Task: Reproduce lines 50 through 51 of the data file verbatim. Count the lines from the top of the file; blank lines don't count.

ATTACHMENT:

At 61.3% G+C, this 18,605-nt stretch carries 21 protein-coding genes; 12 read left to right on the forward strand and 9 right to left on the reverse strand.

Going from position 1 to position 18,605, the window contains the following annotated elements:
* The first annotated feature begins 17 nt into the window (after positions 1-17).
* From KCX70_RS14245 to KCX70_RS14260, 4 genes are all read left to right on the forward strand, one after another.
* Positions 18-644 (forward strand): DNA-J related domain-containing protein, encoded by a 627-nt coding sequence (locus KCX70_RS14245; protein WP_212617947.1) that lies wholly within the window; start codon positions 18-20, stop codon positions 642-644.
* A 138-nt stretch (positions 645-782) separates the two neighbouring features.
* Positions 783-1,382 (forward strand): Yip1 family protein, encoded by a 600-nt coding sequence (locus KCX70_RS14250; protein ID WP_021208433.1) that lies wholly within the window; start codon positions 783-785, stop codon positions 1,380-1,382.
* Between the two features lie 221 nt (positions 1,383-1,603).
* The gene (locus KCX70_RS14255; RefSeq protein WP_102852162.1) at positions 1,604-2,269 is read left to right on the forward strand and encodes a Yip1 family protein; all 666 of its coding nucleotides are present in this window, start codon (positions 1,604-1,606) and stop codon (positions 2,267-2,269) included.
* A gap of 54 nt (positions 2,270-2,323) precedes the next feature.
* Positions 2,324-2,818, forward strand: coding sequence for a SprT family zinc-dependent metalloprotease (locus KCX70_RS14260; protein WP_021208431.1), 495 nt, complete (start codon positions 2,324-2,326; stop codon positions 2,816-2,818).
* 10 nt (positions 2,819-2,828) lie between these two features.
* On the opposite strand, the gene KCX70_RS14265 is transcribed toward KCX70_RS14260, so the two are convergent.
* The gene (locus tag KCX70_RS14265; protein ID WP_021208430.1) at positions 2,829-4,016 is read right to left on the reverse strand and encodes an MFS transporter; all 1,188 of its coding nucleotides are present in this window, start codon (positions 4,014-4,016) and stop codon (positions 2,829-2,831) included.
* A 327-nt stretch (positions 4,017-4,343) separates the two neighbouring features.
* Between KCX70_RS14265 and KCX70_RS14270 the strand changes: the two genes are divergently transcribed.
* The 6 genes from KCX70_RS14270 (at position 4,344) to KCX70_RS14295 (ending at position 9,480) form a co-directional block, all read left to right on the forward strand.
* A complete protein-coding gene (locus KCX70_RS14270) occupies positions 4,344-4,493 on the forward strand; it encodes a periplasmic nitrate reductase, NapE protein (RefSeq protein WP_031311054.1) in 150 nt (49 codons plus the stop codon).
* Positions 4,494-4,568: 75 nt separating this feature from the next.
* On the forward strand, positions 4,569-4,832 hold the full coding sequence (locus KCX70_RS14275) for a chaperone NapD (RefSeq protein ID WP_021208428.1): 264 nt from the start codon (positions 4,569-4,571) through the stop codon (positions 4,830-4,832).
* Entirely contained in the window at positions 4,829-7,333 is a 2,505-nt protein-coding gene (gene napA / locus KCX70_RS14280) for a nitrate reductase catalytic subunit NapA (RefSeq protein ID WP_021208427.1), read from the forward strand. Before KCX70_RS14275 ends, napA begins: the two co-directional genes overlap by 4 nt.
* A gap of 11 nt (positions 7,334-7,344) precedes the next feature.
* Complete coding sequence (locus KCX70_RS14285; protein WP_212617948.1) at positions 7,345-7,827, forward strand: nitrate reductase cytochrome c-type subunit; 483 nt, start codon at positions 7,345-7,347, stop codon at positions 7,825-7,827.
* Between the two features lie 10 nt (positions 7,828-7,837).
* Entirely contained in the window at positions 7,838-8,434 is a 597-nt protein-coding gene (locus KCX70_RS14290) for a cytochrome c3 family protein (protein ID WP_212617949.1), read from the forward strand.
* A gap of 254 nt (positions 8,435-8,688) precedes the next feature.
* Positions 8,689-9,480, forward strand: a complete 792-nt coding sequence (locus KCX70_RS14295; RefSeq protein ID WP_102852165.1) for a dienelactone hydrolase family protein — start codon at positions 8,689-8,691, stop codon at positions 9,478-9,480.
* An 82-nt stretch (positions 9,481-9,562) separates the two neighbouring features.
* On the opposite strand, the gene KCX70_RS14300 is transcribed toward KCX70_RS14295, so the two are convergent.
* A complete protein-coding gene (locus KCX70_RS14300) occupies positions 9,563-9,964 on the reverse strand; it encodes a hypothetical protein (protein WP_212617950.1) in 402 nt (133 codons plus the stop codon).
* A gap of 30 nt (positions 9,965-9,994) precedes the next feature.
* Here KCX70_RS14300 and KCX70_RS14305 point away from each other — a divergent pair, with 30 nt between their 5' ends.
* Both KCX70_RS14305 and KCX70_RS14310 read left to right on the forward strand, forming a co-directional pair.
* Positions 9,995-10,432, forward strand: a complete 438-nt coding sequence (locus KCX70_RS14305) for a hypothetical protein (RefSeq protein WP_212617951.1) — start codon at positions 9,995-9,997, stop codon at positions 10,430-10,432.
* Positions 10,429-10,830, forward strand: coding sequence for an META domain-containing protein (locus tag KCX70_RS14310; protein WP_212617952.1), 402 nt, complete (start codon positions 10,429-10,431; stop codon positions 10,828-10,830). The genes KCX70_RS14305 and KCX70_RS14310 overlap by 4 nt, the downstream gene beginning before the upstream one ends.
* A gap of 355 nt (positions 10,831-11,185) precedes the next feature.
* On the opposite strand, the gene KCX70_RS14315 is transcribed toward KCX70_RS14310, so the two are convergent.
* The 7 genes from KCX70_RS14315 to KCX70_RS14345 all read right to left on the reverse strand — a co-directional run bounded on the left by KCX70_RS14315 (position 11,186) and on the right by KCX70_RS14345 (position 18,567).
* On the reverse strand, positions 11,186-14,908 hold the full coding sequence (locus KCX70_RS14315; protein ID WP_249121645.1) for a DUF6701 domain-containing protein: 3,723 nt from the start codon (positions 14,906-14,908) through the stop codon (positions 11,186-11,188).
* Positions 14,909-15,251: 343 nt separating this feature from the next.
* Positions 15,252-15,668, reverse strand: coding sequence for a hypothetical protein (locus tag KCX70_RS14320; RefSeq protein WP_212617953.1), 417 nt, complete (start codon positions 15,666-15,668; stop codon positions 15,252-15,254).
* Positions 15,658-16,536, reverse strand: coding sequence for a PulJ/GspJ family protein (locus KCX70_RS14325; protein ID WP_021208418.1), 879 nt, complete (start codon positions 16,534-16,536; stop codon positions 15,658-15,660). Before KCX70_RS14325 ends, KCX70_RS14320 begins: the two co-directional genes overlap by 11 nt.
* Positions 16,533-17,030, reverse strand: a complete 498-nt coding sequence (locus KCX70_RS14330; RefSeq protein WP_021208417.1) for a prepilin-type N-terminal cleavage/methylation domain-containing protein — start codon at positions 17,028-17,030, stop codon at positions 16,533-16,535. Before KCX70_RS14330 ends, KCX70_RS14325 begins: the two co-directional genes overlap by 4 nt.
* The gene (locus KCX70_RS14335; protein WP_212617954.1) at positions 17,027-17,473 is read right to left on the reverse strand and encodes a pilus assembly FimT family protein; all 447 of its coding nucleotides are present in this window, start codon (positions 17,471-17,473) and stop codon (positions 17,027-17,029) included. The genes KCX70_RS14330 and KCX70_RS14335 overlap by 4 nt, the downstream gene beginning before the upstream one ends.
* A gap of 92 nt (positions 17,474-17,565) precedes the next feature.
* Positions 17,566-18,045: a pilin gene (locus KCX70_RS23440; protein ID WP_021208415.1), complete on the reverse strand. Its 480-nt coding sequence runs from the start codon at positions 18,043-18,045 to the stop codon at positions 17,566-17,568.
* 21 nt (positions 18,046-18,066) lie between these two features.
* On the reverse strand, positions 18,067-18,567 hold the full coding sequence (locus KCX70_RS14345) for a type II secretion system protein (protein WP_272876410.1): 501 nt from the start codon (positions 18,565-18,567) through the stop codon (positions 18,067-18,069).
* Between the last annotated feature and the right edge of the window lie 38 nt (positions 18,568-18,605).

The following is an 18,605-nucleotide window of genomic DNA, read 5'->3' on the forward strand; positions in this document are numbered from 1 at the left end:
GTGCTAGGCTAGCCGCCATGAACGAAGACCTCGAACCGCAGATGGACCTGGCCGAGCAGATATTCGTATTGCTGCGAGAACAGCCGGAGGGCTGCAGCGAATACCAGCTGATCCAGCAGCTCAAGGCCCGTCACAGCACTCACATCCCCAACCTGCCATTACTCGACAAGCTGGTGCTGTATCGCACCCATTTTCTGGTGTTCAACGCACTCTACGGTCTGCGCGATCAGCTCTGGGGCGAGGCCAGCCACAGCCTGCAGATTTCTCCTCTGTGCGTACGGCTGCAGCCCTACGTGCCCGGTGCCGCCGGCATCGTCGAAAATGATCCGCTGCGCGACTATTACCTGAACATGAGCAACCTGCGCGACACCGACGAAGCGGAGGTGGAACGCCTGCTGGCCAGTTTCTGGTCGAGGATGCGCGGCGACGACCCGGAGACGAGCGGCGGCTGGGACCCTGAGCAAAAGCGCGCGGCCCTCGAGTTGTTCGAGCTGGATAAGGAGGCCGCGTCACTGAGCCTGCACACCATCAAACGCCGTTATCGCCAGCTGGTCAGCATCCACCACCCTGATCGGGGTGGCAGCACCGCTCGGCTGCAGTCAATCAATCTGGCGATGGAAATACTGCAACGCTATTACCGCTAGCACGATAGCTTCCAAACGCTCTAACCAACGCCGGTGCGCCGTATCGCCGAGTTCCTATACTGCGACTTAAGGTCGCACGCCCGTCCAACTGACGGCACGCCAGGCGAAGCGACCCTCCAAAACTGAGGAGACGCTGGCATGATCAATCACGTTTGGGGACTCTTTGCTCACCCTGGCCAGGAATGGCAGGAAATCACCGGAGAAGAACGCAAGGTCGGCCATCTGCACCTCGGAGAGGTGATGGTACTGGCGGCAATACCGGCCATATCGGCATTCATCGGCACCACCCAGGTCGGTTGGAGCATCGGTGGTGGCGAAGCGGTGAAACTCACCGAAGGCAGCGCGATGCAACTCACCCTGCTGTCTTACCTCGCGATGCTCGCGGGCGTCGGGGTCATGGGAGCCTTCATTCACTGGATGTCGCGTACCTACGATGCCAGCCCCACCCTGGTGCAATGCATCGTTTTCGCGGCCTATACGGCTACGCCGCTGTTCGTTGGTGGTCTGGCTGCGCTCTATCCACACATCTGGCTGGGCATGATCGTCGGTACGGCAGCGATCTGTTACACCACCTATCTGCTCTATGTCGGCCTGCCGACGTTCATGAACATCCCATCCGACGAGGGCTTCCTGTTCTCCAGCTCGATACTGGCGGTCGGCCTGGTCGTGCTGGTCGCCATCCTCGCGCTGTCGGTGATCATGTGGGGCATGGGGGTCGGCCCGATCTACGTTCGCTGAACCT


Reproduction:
The following is an 18,605-nucleotide window of genomic DNA, read 5'->3' on the forward strand; positions in this document are numbered from 1 at the left end:
GTGCTAGGCTAGCCGCCATGAACGAAGACCTCGAACCGCAGATGGACCTGGCCGAGCAGATATTCGTATTGCTGCGAGAACAGCCGGAGGGCTGCAGCGAATACCAGCTGATCCAGCAGCTCAAGGCCCGTCACAGCACTCACATCCCCAACCTGCCATTACTCGACAAGCTGGTGCTGTATCGCACCCATTTTCTGGTGTTCAACGCACTCTACGGTCTGCGCGATCAGCTCTGGGGCGAGGCCAGCCACAGCCTGCAGATTTCTCCTCTGTGCGTACGGCTGCAGCCCTACGTGCCCGGTGCCGCCGGCATCGTCGAAAATGATCCGCTGCGCGACTATTACCTGAACATGAGCAACCTGCGCGACACCGACGAAGCGGAGGTGGAACGCCTGCTGGCCAGTTTCTGGTCGAGGATGCGCGGCGACGACCCGGAGACGAGCGGCGGCTGGGACCCTGAGCAAAAGCGCGCGGCCCTCGAGTTGTTCGAGCTGGATAAGGAGGCCGCGTCACTGAGCCTGCACACCATCAAACGCCGTTATCGCCAGCTGGTCAGCATCCACCACCCTGATCGGGGTGGCAGCACCGCTCGGCTGCAGTCAATCAATCTGGCGATGGAAATACTGCAACGCTATTACCGCTAGCACGATAGCTTCCAAACGCTCTAACCAACGCCGGTGCGCCGTATCGCCGAGTTCCTATACTGCGACTTAAGGTCGCACGCCCGTCCAACTGACGGCACGCCAGGCGAAGCGACCCTCCAAAACTGAGGAGACGCTGGCATGATCAATCACGTTTGGGGACTCTTTGCTCACCCTGGCCAGGAATGGCAGGAAATCACCGGAGAAGAACGCAAGGTCGGCCATCTGCACCTCGGAGAGGTGATGGTACTGGCGGCAATACCGGCCATATCGGCATTCATCGGCACCACCCAGGTCGGTTGGAGCATCGGTGGTGGCGAAGCGGTGAAACTCACCGAAGGCAGCGCGATGCAACTCACCCTGCTGTCTTACCTCGCGATGCTCGCGGGCGTCGGGGTCATGGGAGCCTTCATTCACTGGATGTCGCGTACCTACGATGCCAGCCCCACCCTGGTGCAATGCATCGTTTTCGCGGCCTATACGGCTACGCCGCTGTTCGTTGGTGGTCTGGCTGCGCTCTATCCACACATCTGGCTGGGCATGATCGTCGGTACGGCAGCGATCTGTTACACCACCTATCTGCTCTATGTCGGCCTGCCGACGTTCATGAACATCCCATCCGACGAGGGCTTCCTGTTCTCCAGCTCGATACTGGCGGTCGGCCTGGTCGTGCTGGTCGCCATCCTCGCGCTGTCGGTGATCATGTGGGGCATGGGGGTCGGCCCGATCTACGTTCGCTGAACCT